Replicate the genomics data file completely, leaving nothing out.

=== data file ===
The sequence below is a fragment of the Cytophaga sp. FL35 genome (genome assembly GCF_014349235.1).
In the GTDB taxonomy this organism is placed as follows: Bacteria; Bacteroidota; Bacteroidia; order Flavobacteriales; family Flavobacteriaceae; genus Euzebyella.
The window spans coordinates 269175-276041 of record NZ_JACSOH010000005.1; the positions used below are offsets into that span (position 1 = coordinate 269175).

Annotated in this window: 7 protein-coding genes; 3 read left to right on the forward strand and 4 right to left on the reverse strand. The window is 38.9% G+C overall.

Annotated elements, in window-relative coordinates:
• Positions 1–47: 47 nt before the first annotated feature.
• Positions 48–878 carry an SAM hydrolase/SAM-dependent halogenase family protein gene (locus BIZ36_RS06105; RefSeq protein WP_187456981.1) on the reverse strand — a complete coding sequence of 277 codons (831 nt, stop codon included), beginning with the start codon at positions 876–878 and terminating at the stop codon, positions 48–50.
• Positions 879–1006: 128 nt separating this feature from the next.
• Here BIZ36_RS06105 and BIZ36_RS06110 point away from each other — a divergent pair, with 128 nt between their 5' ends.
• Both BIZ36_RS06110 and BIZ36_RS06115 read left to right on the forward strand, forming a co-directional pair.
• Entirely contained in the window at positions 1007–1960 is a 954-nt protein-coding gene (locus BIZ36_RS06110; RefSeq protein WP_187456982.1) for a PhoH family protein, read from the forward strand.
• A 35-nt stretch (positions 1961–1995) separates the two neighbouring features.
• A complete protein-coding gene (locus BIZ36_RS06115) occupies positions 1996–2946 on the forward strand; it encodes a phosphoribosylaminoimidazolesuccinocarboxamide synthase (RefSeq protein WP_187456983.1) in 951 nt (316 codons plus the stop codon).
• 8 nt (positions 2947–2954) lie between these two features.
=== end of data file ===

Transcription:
The sequence below is a fragment of the Cytophaga sp. FL35 genome (genome assembly GCF_014349235.1).
In the GTDB taxonomy this organism is placed as follows: Bacteria; Bacteroidota; Bacteroidia; order Flavobacteriales; family Flavobacteriaceae; genus Euzebyella.
The window spans coordinates 269175-276041 of record NZ_JACSOH010000005.1; the positions used below are offsets into that span (position 1 = coordinate 269175).

Annotated in this window: 7 protein-coding genes; 3 read left to right on the forward strand and 4 right to left on the reverse strand. The window is 38.9% G+C overall.

Annotated elements, in window-relative coordinates:
• Positions 1–47: 47 nt before the first annotated feature.
• Positions 48–878 carry an SAM hydrolase/SAM-dependent halogenase family protein gene (locus BIZ36_RS06105; RefSeq protein WP_187456981.1) on the reverse strand — a complete coding sequence of 277 codons (831 nt, stop codon included), beginning with the start codon at positions 876–878 and terminating at the stop codon, positions 48–50.
• Positions 879–1006: 128 nt separating this feature from the next.
• Here BIZ36_RS06105 and BIZ36_RS06110 point away from each other — a divergent pair, with 128 nt between their 5' ends.
• Both BIZ36_RS06110 and BIZ36_RS06115 read left to right on the forward strand, forming a co-directional pair.
• Entirely contained in the window at positions 1007–1960 is a 954-nt protein-coding gene (locus BIZ36_RS06110; RefSeq protein WP_187456982.1) for a PhoH family protein, read from the forward strand.
• A 35-nt stretch (positions 1961–1995) separates the two neighbouring features.
• A complete protein-coding gene (locus BIZ36_RS06115) occupies positions 1996–2946 on the forward strand; it encodes a phosphoribosylaminoimidazolesuccinocarboxamide synthase (RefSeq protein WP_187456983.1) in 951 nt (316 codons plus the stop codon).
• 8 nt (positions 2947–2954) lie between these two features.